Saturday, June 13, 2015

What we're reading: Critically acclaimed debut novel

The Sympathizer, by Viet Thanh Nguyen

Viet Thanh Nguyen was born in Vietnam and raised in America. He currently teaches English and American Studies at the University of Southern California. In this debut novel, which has received much critical acclaim, he gives us the story, told in a confessional mode, of a nameless protagonist who serves as a Captain in the secret police of the South Vietnamese Army. He is, in fact, a Communist mole. The major action of the story begins around the time of the fall of Saigon in 1975. The Captain is commanded to flee South Vietnam to America with the highly placed South Vietnamese General he serves. His Communist superiors want him to be able to report back to them on any actions the exiled South Vietnamese officers may be plotting abroad to reclaim their country. His loyalty to a childhood friend (a South Vietnamese soldier who has escaped with the novel’s protagonist and does not know his “sympathies”) assume greater importance than his Communist loyalties--his friend’s life is put in danger when he is sent by the General back to Vietnam on a counter-revolutionary reconnaissance mission. The “sympathizer” gets himself assigned to accompany his friend on that mission in the hope that he can somehow save his friend. They are captured and taken to a Communist prison camp. There, the “sympathizer,” who learned in his role with the secret police (under the tutelage of the CIA) how to conduct torture, is now tortured himself by the Communists who he served and who now rule the country.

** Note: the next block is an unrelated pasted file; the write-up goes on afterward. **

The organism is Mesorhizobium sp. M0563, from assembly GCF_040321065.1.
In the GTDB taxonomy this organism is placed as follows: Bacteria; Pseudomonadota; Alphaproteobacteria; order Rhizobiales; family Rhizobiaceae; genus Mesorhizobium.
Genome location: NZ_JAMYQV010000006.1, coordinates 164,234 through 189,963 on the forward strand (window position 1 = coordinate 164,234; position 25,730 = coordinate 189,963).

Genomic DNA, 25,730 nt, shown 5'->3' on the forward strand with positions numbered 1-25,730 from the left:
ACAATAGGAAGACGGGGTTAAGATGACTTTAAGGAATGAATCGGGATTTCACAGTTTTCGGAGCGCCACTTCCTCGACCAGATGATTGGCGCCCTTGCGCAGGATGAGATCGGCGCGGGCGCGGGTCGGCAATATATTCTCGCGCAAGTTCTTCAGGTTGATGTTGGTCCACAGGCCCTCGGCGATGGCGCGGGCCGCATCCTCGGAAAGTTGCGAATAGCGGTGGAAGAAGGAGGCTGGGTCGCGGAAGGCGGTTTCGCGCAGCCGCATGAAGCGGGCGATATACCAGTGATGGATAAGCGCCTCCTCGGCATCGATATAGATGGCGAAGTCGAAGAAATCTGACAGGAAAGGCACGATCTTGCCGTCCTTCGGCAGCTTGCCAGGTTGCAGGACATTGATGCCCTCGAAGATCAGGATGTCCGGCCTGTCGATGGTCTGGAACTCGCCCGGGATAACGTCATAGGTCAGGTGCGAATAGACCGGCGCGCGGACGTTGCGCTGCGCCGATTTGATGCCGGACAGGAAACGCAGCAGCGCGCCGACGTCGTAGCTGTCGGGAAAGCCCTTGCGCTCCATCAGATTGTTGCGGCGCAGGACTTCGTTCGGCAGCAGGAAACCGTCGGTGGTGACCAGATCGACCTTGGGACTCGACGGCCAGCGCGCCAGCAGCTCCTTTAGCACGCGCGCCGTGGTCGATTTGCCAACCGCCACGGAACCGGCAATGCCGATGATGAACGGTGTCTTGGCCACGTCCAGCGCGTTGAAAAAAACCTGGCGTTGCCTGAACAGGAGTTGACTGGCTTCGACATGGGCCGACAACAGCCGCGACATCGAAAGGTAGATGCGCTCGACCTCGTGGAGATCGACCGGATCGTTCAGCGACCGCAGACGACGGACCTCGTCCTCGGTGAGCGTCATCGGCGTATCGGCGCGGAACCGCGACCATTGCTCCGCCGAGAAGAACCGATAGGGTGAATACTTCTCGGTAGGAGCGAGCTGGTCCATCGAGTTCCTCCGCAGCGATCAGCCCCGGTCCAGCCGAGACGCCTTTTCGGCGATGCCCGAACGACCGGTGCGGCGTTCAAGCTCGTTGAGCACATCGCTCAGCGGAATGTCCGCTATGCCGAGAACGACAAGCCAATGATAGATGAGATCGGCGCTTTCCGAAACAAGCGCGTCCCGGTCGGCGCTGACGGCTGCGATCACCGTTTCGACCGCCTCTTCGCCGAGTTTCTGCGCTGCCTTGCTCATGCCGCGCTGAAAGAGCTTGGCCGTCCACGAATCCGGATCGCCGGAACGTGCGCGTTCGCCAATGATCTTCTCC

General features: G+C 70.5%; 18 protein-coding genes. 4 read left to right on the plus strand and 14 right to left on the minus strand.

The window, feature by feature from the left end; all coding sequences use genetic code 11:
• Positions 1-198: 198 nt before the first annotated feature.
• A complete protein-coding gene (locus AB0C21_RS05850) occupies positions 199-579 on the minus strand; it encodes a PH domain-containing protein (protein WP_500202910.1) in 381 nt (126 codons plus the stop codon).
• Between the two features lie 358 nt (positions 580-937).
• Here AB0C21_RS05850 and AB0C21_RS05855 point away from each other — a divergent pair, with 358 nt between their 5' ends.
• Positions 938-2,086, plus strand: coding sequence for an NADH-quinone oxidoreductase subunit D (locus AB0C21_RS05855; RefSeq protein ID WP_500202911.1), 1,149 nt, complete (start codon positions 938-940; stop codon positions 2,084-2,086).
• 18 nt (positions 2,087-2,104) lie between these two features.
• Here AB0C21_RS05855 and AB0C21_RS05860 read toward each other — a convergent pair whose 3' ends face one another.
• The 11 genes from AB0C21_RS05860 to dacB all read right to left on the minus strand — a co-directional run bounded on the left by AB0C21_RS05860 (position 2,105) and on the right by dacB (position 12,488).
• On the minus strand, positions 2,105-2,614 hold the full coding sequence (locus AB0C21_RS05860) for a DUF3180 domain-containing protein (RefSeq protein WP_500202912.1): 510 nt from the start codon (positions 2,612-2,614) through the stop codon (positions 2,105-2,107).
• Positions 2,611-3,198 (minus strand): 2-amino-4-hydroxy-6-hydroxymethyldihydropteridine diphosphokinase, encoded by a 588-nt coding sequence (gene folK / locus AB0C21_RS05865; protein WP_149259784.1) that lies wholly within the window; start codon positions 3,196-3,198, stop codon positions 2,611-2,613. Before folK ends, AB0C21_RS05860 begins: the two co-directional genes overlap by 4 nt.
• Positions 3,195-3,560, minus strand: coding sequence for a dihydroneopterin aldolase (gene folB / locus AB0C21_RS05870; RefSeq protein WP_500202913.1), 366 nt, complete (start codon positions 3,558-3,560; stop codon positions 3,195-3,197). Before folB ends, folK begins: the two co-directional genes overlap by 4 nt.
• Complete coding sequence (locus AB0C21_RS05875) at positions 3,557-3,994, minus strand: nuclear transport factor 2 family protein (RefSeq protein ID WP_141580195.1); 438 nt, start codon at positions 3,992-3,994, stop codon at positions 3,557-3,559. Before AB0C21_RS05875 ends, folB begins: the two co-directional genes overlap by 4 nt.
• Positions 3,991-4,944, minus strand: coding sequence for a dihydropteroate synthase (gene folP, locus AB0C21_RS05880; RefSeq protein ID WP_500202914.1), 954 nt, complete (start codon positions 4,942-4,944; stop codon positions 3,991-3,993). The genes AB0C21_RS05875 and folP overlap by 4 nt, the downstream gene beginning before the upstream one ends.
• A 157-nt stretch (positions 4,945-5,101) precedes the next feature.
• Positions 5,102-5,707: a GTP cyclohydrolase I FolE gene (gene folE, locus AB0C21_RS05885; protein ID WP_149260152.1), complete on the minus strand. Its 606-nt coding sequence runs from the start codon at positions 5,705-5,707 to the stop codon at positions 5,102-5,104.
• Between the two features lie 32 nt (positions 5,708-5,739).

In addition to the story of the divided political and personal sympathies with which our protagonist must deal, we learn that he is a man of divided sympathies because of the circumstances of both his birth and his cultural upbringing. As the bastard son of a French priest and a devout Asian mother, he is a conflicted cross of East and West, an outcast in his own society without a way to reconcile his divergent racial origins and cultural experiences, unable to form a settled self-identity and to see the world from but one point of view. All of this fracturing makes for a character who is able to comment--trenchantly and satirically--upon the divide and misapprehensions between East and West, between America and Vietnam, even as he himself is ground up both politically and morally in the confrontation.

One reviewer has called The Sympathizer a novel of “breathtaking cynicism,” and in his review in the New York Times, Philip Caputo describes the concluding chapters of the novel as an “absurdist tour de force” that he finds akin to Kafka or Genet. There is certainly much bitterness here, and the satire is scathing. But the The Sympathizer is, fundamentally, a moral novel, one that explores the nature of the personal and existential in relationship to the political, and the choices of action we take when we are witness to---and participants in--- the intimate horrors humans inflict on each other in service of compelling personal and political passions. The themes explored here transcend the story line; they are perennial and universal and, therefore---we dare not forget---contemporary. The daemon that hovers over this ambitious, angry and unsettling novel is Camus.

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